The Sahara is the largest expanse of desolation in the world. It includes an area of 2,500,000 miles, being equal to two-thirds of Europe-stretching for 2,700 miles from east to west, and 1,200 miles from north to south. This bed of sand is composed of the minute particles of quartz, white and grey; and red sand from the red sandstone rocks which abound here. Well has it been compared to an ocean in size and instability, for every breeze disturbs its surface, raising waves of sand, and wafting them along and forming tempo rary hills and valleys. There are many places where the particles are so loose that to cross them is impossible; and in one place a plummet was sunk to the depth of 360 feet. On the surface of this ocean of sand rain never exercises its fer.. tilizing influence, nor dews refresh its thirst. If a cloud rises from the sea, and the wind carries it towards the scorched plain, directly it reaches the confines it ascends higher into the atmosphere by reason of the great heat, never yielding one single drop to fall on the earth which so much requires it. Hence how appropriate is its title, Sahara-belama—“the desert without water.” But here and there are springs round which plants germinate, and yield their fruits to the weary traveller, while he quenches his thirst beside the refreshing fountain.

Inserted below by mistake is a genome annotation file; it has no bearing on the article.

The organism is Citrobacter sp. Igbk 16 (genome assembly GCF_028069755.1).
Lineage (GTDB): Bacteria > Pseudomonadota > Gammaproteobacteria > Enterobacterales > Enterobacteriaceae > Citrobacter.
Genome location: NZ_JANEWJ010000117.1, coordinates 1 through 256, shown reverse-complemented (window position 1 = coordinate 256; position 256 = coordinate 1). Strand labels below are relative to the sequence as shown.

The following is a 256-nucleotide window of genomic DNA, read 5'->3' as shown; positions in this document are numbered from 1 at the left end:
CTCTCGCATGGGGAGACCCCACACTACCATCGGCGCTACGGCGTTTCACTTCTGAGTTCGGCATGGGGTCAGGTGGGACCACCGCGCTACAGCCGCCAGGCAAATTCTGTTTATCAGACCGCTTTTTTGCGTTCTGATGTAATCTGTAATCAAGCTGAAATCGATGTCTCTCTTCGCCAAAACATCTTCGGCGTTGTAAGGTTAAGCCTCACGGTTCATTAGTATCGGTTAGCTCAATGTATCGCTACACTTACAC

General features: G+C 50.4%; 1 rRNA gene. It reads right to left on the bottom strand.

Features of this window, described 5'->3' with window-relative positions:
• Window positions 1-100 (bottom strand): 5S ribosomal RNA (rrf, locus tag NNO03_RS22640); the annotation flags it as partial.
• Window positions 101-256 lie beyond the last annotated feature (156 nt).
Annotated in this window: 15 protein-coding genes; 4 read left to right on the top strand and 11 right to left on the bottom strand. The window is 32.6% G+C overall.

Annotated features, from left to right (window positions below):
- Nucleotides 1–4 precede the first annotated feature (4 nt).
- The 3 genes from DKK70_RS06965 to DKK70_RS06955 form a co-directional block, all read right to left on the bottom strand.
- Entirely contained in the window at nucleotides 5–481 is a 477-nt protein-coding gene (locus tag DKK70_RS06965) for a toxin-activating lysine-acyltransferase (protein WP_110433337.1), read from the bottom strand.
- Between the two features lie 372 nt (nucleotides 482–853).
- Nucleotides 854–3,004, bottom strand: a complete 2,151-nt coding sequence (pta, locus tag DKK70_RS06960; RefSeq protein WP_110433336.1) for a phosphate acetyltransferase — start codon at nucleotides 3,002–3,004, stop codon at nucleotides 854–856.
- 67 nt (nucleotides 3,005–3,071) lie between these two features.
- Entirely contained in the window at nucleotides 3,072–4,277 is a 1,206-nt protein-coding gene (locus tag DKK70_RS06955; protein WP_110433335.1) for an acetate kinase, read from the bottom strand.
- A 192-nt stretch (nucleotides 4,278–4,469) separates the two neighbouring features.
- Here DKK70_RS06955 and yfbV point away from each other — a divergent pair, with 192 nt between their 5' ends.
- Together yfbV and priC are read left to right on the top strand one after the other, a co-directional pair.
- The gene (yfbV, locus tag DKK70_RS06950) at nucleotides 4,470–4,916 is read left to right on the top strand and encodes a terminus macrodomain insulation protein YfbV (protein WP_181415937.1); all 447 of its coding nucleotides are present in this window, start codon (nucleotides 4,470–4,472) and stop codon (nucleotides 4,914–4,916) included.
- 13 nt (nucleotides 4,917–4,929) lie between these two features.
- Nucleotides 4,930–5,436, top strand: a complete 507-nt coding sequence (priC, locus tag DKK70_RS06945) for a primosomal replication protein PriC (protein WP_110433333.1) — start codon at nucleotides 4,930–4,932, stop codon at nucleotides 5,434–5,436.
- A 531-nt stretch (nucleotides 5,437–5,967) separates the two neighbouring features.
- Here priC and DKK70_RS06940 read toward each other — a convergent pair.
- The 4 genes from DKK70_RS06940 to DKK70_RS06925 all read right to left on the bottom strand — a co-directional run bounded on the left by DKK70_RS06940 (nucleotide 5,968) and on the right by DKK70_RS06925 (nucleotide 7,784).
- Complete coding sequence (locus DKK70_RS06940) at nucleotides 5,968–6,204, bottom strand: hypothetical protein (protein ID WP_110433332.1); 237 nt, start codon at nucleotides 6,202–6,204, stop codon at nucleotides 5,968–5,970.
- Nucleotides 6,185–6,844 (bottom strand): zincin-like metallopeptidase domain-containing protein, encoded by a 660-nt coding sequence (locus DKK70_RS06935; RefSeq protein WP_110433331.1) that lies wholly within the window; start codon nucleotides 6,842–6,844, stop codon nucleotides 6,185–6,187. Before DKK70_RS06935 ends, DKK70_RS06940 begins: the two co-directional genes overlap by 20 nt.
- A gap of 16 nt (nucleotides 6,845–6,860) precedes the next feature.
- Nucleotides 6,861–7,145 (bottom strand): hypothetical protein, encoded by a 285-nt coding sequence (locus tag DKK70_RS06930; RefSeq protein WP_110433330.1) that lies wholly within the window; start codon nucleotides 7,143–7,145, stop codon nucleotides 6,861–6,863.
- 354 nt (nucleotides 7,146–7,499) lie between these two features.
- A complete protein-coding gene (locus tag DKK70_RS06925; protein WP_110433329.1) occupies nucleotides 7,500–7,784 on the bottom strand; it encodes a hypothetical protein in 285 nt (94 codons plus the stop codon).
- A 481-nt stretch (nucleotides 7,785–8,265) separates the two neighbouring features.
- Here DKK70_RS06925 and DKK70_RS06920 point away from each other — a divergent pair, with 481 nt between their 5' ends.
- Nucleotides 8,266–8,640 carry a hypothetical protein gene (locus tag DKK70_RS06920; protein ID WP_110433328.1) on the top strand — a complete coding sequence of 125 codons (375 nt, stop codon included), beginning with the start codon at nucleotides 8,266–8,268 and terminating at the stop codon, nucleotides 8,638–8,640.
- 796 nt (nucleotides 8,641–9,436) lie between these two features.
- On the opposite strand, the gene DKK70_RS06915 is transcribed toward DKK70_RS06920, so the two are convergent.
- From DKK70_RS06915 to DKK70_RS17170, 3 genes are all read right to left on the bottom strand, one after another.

Here also the poor camel replenishes his stomach reservoir with this inestimable fluid for future use, without which he could not pursue his journey. These spots are called "Oases :" and oh! what inexpressible pleasure and delight do they afford to the mariners of the desert-whose hearts leap for joy at the appearance of these spots in the distance. But a traveller may be deceived. He looks forward, and there is presented before him a fine expanse of water, apparently real; he hastens on, but the scene vanishes; or, as Jeremiah expresses it, “ the waters fail.” This delusive appearance is called a “Mirage."